Footprints To South Korea

By Chioma Eguzoraku

May 2022

Thumbnail illustration by Tiffany Zhong

Thumbnail illustration by Tiffany Zhong

October 30th 2016, standing in front of the departure entrance of Heathrow airport, people bustling around saying goodbye to their loved ones, noises surrounding me but I could only hear the exciting squeals of my voice in my head as I turned to my big brother and bid him farewell. I didn’t feel sad, nor did I care what he thought of my decision because for once I was finally doing something for me. A few months prior to my departure, I had just graduated from university and was celebrating with my family. We aren’t a tight knit family, in fact the only time we were ever together was during a gathering party that my mum would host at home or if we were all going to church together, aside from that if we weren’t at work or school, we were in our own rooms. 

Life was tough for me, having three male siblings and being the only daughter in a Nigerian house was literally the epitome of being a caged bird. As an African your actions were monitored and your parents’ words were golden, growing up I was taught that my place was always in the kitchen or cleaning the house in preparation for marriage, I was torn because although I enjoyed cooking, I disliked the fact that it was a task required of me as an African woman, whereas my brothers had never once cooked a full meal. My brothers were treated like kings, especially my second older brother because he was the smart one. I wasn’t particularly close to my older brothers and in some ways, I was afraid of them, they declared their authority over me and although I had to respect my elders, to me it felt like they abused their power of being older than me. We lacked the emotional connection that siblings have for each other. 

The continuous sexism and favoritism in my household made me feel unwanted. It was a constant reminder in the back of my head that I had to take charge of my own life. That was when I had the idea to spend some time away from my family, to find who I was as a person. I thought maybe we would be able to grow closer, if I was further away. 

I didn’t know how my family would react to me leaving for a year, as it would be my first time leaving my cage. I was scared of how they would receive this news, especially as women were not supposed to leave the family house until marriage. I didn’t even get to experience the university life of going to a far institute because I commuted from home to school, but here I was about to give them the biggest shock.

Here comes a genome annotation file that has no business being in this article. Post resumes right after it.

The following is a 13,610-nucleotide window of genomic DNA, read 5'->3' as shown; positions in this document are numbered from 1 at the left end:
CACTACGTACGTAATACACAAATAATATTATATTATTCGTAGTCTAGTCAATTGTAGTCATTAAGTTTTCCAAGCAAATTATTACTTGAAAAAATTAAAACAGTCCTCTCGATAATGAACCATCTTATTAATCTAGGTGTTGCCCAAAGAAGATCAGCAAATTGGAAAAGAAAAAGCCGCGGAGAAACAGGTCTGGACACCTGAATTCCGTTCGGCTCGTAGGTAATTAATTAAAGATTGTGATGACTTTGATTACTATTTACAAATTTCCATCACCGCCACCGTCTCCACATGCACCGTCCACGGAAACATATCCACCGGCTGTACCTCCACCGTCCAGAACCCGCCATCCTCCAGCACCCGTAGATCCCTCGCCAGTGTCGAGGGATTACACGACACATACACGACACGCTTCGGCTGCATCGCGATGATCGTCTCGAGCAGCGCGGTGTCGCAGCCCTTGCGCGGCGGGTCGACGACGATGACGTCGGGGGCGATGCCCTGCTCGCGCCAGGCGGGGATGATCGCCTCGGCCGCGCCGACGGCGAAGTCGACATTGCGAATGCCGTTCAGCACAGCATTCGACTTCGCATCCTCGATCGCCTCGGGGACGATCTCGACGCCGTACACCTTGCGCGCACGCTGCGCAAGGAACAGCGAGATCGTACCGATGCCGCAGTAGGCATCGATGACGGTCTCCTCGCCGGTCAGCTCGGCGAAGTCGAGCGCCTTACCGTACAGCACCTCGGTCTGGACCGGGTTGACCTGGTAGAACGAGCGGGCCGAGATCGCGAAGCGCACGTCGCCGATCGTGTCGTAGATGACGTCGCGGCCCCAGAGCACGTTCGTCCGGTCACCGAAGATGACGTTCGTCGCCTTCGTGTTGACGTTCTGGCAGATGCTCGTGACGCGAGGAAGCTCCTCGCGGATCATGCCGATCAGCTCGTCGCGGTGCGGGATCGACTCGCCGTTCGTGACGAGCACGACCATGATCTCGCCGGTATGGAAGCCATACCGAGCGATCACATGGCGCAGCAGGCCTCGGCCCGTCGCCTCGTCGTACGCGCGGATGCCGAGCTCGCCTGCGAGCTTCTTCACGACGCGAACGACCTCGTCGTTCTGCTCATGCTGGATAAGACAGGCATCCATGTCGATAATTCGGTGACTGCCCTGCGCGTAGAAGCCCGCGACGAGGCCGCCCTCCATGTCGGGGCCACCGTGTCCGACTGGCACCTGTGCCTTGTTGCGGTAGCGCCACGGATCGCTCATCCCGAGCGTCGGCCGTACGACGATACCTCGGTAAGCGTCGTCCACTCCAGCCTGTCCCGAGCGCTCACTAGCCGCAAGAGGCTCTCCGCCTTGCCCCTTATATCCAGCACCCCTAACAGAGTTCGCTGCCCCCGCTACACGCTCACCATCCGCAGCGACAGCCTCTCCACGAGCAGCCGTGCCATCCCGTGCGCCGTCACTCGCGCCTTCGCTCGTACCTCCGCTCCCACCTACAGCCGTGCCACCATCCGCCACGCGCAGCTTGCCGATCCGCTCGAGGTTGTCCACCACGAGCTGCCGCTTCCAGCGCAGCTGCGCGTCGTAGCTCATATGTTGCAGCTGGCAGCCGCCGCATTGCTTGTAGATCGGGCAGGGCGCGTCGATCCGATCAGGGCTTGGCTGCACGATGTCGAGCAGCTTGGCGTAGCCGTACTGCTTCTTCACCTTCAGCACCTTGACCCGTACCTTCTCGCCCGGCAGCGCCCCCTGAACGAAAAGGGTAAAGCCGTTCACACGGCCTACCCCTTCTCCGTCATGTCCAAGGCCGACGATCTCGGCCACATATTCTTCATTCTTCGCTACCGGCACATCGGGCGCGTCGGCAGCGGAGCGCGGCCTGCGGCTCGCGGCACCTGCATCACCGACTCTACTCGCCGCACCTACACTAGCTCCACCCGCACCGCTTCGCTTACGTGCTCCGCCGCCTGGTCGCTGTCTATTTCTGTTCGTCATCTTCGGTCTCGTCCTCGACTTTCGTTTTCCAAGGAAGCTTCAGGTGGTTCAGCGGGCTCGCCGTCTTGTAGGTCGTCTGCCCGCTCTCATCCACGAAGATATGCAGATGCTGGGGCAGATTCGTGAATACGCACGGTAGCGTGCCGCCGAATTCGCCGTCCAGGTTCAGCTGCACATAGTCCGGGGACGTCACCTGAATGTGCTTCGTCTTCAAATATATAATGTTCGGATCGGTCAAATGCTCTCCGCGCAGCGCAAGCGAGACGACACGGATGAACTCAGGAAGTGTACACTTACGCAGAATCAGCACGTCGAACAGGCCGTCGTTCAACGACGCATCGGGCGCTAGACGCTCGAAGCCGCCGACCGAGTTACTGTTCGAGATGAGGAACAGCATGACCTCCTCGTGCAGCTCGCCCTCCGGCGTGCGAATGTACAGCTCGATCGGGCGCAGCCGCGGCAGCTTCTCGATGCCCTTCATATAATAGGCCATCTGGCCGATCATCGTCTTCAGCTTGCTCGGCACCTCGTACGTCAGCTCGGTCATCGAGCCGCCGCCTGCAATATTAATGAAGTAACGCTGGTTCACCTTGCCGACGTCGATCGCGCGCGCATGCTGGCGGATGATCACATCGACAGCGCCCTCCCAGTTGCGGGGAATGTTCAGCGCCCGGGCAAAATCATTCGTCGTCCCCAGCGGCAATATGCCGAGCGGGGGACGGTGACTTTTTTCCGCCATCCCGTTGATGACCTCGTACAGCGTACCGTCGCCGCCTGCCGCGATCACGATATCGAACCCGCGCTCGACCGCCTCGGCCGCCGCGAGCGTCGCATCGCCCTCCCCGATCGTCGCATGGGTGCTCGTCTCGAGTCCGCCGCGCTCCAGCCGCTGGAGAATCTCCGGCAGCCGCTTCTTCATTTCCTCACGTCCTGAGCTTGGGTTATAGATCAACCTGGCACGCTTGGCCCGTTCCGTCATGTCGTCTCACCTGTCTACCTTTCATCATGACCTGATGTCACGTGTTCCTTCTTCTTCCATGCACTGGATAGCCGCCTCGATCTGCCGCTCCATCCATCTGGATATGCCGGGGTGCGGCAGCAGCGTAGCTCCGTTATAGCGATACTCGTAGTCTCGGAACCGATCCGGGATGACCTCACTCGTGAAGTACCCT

However, this was something that I needed to do as I had lived my life so far for the purpose of my family. I needed to understand myself as a human being. Before I told my parents, as I was contemplating where to go, I met a new friend during the final month of school. 

Serah was a breath of fresh air to my stuffy cage. She was also Nigerian and told me that she was raised in Germany but moved to the UK when she was nineteen. I was surprised that she was ahead of me in terms of independence, and I knew I had a lot to learn from her in terms of taking control of my life. I told her of my plans and that I was unsure of where to go. I was torn between Japan and South Korea as I loved both countries for different reasons and feared that my parents would prevent me from leaving the nest. Serah told me to pick one that I wished to explore further and just do it (like Nike). I weighed up my options, and with some research figured that it would be easier to find a job in South Korea as there were many private schools recruiting English teachers. 

The next step was to tell my parents, and I figured the best time would be after graduation when parents are typically proud that their kids have done one good deed they asked for. One sunny day in June after my graduation, we came home and sat at the dinner table together for once eating in silence. Me, my parents and younger brother. Once their mouths were filled with deliciousness, I blurted it out to them and waited with bated breath as I looked at my mother’s face, half expecting her to reach over and snatch my wig off of my head. Her eyes searched mine expecting it to be a joke, but once she knew I was serious she turned to my dad and waited for him to say something. 

My dad and I weren’t close and we never had a father-daughter relationship. We hardly spoke, or rather he spoke but never listened, so I wasn’t surprised when he shook his head in disbelief and told me to stop talking nonsense. I was always sick and tired of being treated like a kid, fuming, I stood up and told them it was happening whether they liked it or not and headed to my room. Shaking in anger, I told my older brothers expecting them to have my back for once, but was greeted with the same mocking attitude. I told my closest friends and was met with the same critiques. Every one of them not understanding the concept of growth. I realized these were people who didn’t have a vision for leaving their nests, I was exasperated by their ignorance. The only person who understood was Serah, and I came to the conclusion that only those who are on an adventure or seek one will understand the feeling of wanting to leave the comfortable nest. A few days later, my mum came into my room with a look that showed her conclusion to the matter and told me to go for a year. With those few words she turned her back and left. Elated that I at least had my mother’s support, I began preparations without much help from my loved ones. 

Seeking recruiters, researching and doing countless interviews with schools, finally I got a job in Daegu. It wasn’t my ideal city as I wanted a place in Seoul, but figured I could always visit Seoul during weekends. The process to attain the visa was tiring as I had to wait a really long time. This was when it took a turn for the worst. I was agitated because I felt alone. I started second guessing everything and thinking if it really was the best choice. I felt depressed and anxious and before I knew it…I entered the dark space.